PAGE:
Having decided on a name I decided to make a logo for the book. Featuring greek-style examples of the two Ichthyocentaurs, it also contains elements of the Pisces constellation, alluding to its historic significance
An indy game with a classical greek-inspired art style I recently saw for sale on PSN. This style could work well for a logo, or possible as background detail in the final illustrations
For my series of illustrations I am going to use mythical animals with roots in allegory and metaphor and redesigning them with a focus on their animal elements. I had initially planned on using classical mythical creatures such as centaurs and griffins as a basis for my design. Many of these classical creatures have their roots in ancient Greece or even earlier.
Feedback from my presentation suggested that I look into more unknown or local myths for inspiration. Bringing a lesser known creature to the forefront could be more interesting than something that has been redesigned for thousands of years. After some research I realised that classical Greek and Roman myths are often share similar roots to folklore, to the point where it becomes hard to separate them. There are several types of creatures that I am considering:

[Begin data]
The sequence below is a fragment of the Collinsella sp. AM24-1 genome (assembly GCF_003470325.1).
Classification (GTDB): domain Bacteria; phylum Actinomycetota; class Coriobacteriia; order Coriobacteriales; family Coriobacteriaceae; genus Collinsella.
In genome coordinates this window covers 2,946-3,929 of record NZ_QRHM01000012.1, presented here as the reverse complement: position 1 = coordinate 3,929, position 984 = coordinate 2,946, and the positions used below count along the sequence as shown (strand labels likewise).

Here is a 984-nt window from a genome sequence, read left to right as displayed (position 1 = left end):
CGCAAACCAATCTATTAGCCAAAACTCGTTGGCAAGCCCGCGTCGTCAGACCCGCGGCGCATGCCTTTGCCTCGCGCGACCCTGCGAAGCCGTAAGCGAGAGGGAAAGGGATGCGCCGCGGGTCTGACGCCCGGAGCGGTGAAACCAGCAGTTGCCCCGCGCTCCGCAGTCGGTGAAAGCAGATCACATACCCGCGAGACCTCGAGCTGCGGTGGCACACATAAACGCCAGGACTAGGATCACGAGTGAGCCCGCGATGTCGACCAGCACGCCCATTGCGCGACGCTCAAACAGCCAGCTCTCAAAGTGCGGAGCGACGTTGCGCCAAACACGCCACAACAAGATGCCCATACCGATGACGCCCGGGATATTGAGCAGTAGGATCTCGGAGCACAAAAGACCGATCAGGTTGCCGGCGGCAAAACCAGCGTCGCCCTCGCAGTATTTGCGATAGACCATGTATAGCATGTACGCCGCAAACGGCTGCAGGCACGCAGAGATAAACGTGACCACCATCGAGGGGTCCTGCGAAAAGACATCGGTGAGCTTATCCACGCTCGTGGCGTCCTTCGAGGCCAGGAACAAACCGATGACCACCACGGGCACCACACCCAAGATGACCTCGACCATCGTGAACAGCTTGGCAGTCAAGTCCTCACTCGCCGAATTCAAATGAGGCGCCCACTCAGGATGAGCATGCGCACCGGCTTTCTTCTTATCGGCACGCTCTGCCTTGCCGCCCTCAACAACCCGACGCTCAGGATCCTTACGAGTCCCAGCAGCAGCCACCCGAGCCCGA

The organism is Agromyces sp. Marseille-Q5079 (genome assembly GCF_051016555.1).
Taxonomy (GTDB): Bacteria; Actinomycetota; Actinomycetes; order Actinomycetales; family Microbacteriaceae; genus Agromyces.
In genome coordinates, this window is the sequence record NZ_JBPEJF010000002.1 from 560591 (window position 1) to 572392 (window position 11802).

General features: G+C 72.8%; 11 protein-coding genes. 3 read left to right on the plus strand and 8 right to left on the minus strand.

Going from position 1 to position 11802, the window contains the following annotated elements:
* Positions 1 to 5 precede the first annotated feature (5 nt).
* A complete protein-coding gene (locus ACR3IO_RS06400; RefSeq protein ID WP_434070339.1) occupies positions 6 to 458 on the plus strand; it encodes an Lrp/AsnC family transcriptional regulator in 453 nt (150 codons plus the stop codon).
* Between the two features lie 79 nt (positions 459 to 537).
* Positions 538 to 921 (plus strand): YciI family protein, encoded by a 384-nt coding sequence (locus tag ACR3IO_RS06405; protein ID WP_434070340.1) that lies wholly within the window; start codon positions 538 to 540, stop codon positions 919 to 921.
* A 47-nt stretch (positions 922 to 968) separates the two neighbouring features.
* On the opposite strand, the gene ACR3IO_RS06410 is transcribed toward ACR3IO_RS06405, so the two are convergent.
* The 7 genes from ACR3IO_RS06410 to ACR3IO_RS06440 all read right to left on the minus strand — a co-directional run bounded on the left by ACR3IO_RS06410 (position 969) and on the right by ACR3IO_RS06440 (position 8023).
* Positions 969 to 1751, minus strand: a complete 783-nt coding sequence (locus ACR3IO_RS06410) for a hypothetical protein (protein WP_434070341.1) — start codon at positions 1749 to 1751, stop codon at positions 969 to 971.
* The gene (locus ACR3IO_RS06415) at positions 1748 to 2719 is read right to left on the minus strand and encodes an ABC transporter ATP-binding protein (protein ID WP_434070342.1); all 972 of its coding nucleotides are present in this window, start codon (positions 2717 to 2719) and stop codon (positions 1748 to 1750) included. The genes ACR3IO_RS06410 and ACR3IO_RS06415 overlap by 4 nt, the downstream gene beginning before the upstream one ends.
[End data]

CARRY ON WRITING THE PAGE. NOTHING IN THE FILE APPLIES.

Frequently seen in classical Greek and Roman myth as symbols of male sexual prowess and fertility, for example the Centaur (man-horse) and the Satyr (man-goat). Later Celtic societies, being dependent on the horse for survival considered it a link to the Gods – capable of understanding and delivering divine secrets.